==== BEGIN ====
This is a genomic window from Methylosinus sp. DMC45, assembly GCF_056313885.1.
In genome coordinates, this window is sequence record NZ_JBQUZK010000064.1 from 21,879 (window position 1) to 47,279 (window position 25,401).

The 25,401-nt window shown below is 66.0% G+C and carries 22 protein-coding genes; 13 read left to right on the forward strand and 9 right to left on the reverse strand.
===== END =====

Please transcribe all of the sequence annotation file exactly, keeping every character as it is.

This is a genomic window from Methylosinus sp. DMC45, assembly GCF_056313885.1.
In genome coordinates, this window is sequence record NZ_JBQUZK010000064.1 from 21,879 (window position 1) to 47,279 (window position 25,401).

The 25,401-nt window shown below is 66.0% G+C and carries 22 protein-coding genes; 13 read left to right on the forward strand and 9 right to left on the reverse strand.